The Energy Transition Roadmap to Paris

Both City-zen cities Amsterdam and Grenoble working on their Energy Transition Roadmap. We may call it a coincidence: both approximately 500 km away from the real Paris. The roadmap is for these cities the route to the Paris Agreement. After years of in-depth research, the time has come to start the movement in real time. In this article an update from Amsterdam and Grenoble by Andy van den Dobbelsteen (Professor of Climate Design & Sustainability at TU Delft) and Sylvain Koch-Mathian (Project manager – ‎Grenoble-Alpes Métropole).

What are the differences between the Grenoble Roadmap and the Amsterdam Roadmap approach?

Andy: “I think that the Amsterdam Roadmap is somewhat more based on a scientific methodology, a stepped approach, in which the roadmap itself actually is a final step after the analysis of the present, near future, stakeholders, future scenarios and a future city vision. The Roadmap then describes how the difference between the desired future and now can be bridged. The Amsterdam Roadmap still has to be elaborated in specific large-scale projects, whereas Grenoble already has several projects under development.”

What are the biggest challenges?

Andy: “For Amsterdam the biggest challenge lies in the enormous transition that is needed while shifting from the current gas system to a sustainable energy system with all-electric, self-sufficient buildings and renewable electricity production on the one hand, and heat grids at various temperatures for more than half the city on the other hand. As we calculated, until 2040, per year 28,000 residential equivalents need to be renovated annually, 26,000 of them connected to a heat grid, 140,000 m2 of PV installed on roofs, and 5 wind turbines erected. The old neighbourhoods and the historic inner city are by far the most complicated when it comes to energy transition.”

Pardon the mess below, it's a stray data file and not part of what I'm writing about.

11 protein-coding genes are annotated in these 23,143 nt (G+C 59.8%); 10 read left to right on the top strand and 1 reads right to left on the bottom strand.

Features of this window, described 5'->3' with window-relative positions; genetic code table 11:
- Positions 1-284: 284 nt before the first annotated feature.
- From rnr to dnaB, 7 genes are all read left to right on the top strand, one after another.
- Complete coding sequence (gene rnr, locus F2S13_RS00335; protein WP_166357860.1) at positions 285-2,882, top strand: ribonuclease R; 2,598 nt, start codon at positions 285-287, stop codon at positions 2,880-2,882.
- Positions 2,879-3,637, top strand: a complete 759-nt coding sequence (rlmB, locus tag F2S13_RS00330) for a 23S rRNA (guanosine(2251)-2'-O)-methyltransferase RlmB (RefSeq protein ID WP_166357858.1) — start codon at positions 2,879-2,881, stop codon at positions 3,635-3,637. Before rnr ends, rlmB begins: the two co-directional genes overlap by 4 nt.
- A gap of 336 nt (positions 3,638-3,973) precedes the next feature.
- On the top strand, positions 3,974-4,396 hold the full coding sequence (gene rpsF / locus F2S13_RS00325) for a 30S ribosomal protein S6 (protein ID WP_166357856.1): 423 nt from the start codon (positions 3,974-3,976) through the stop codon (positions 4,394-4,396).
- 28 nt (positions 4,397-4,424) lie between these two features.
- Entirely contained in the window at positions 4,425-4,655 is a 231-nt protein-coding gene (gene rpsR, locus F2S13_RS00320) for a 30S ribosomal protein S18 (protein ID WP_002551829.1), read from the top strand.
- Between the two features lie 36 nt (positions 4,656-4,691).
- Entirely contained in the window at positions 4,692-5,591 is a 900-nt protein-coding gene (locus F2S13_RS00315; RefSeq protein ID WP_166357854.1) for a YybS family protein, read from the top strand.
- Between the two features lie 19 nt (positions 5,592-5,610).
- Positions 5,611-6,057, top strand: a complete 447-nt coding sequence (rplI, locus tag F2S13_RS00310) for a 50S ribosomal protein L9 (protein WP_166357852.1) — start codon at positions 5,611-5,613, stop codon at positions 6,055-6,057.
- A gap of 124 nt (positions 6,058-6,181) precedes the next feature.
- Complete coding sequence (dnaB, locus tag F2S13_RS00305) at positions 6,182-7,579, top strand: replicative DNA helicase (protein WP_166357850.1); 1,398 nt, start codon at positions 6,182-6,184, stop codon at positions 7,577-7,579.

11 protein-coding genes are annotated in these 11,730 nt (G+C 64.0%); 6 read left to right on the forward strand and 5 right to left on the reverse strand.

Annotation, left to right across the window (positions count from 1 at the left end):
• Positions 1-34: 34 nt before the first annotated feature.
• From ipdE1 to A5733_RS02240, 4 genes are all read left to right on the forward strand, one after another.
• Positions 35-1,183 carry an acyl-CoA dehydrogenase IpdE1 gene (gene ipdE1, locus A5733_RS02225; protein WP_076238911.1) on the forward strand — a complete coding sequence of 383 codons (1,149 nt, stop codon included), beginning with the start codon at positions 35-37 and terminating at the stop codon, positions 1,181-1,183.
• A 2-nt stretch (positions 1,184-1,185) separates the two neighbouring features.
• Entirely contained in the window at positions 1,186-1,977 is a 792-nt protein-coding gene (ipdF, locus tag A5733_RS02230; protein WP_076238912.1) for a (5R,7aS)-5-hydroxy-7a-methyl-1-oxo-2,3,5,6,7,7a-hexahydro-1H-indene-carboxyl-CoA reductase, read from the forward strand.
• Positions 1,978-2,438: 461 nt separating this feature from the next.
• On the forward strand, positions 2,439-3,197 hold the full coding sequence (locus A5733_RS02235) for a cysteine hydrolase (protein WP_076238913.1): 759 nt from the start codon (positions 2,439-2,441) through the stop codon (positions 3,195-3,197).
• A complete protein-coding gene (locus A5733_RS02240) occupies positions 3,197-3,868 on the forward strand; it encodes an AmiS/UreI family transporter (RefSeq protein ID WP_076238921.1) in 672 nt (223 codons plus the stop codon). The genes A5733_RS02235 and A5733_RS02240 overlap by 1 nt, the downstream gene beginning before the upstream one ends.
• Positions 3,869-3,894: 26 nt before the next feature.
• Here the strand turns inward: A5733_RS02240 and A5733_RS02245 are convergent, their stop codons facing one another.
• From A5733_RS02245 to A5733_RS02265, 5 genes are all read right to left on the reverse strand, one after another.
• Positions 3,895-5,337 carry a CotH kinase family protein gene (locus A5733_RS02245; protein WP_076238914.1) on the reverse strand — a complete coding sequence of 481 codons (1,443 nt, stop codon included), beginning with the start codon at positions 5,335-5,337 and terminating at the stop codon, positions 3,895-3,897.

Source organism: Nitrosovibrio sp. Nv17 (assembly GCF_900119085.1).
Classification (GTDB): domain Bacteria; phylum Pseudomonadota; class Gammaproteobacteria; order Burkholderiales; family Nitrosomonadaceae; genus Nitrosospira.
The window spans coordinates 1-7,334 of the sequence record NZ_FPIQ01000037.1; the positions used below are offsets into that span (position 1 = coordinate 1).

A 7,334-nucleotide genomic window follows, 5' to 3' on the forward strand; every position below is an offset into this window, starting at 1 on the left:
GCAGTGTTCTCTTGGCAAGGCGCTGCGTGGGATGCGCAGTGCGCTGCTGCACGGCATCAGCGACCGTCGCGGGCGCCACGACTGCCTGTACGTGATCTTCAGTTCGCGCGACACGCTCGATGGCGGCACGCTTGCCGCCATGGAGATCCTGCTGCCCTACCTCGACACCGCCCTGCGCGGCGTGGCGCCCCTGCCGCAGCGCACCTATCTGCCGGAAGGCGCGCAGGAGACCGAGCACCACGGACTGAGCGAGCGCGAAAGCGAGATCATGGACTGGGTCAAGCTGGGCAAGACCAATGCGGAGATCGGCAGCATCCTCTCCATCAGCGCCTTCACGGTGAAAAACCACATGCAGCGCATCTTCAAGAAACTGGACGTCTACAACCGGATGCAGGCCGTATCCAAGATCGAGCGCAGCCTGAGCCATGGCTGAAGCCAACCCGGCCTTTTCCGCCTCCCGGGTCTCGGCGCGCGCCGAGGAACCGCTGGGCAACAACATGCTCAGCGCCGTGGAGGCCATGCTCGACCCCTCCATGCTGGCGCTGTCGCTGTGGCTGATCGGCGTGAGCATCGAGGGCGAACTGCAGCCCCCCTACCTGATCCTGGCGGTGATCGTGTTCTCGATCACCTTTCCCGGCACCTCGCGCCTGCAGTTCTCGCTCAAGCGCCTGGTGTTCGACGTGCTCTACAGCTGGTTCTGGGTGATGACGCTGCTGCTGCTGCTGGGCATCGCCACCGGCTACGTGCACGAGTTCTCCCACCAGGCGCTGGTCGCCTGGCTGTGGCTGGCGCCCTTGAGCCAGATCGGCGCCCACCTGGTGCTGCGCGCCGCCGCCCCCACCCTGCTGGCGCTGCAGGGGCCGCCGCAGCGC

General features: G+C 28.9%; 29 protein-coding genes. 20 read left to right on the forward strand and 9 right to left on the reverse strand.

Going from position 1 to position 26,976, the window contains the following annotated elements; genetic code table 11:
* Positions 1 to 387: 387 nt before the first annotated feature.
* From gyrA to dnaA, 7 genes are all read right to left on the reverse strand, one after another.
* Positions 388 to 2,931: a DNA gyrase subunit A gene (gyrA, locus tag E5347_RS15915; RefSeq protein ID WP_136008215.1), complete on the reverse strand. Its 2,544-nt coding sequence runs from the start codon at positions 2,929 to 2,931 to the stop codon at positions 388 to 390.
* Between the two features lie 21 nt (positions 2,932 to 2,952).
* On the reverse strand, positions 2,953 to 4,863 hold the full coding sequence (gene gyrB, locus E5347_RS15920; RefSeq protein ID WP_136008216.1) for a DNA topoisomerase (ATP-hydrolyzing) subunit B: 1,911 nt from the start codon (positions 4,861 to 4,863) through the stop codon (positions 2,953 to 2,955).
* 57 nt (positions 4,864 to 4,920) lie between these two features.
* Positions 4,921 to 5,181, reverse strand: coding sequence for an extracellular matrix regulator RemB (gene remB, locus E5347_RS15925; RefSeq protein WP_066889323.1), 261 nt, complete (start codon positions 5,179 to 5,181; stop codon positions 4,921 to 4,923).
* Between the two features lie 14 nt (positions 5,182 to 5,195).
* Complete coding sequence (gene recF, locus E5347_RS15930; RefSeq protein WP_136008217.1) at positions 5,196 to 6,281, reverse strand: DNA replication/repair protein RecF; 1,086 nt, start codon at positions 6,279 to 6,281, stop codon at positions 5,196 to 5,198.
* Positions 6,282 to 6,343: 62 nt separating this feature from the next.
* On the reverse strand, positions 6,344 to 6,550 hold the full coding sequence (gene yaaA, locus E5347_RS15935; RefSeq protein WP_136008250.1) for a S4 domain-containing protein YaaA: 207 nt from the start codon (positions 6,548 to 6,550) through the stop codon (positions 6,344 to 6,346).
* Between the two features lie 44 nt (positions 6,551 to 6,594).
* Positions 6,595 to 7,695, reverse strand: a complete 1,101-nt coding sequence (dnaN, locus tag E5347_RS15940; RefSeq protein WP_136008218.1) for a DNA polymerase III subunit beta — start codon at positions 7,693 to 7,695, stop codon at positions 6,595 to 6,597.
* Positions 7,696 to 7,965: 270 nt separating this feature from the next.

Sylvain: “In Grenoble the biggest challenge is the reduction of energy consumption. The objective is to reduce energy consumption by 22% by 2030, with an important challenge for the retrofitting of existing buildings (both dwelling and tertiary buildings). It implies to multiply by 4 the rate of renovation of individual houses and by 2.5 for condominiums.”

What are the most important learning’s so far? 

Andy: “The energy transition challenge is gigantic, that’s one. Secondly, that municipal boards need to start with a plan and projects based on a roadmap as soon as possible. Thirdly: that each district or neighbourhood will have its own specific best solution for the energy transition. There is not one silver bullet. That is why cities need to take control of the energy transition master plan and decide which solutions are flexibly allowed therein.”

Sylvain: “Energy transition implies energy reduction, the size of the cake for energy providers is decreasing. It is complex but we have to cooperate and work together with each other.”

What can other cities learn from your experiences so far?

Andy: “The outcomes for Amsterdam speak volumes for other cities as well. Most cities do not have an Unesco world heritage centre, but they will recognise the extent of interventions needed in other parts of the urban environment. I advise all other cities to come up with a plan as soon as possible, (and having gone through the process myself) I believe that a thorough study of the present situation and potentials for the future is needed. Our City-zen energy transition methodology really is helpful to get from here and now to there and then.”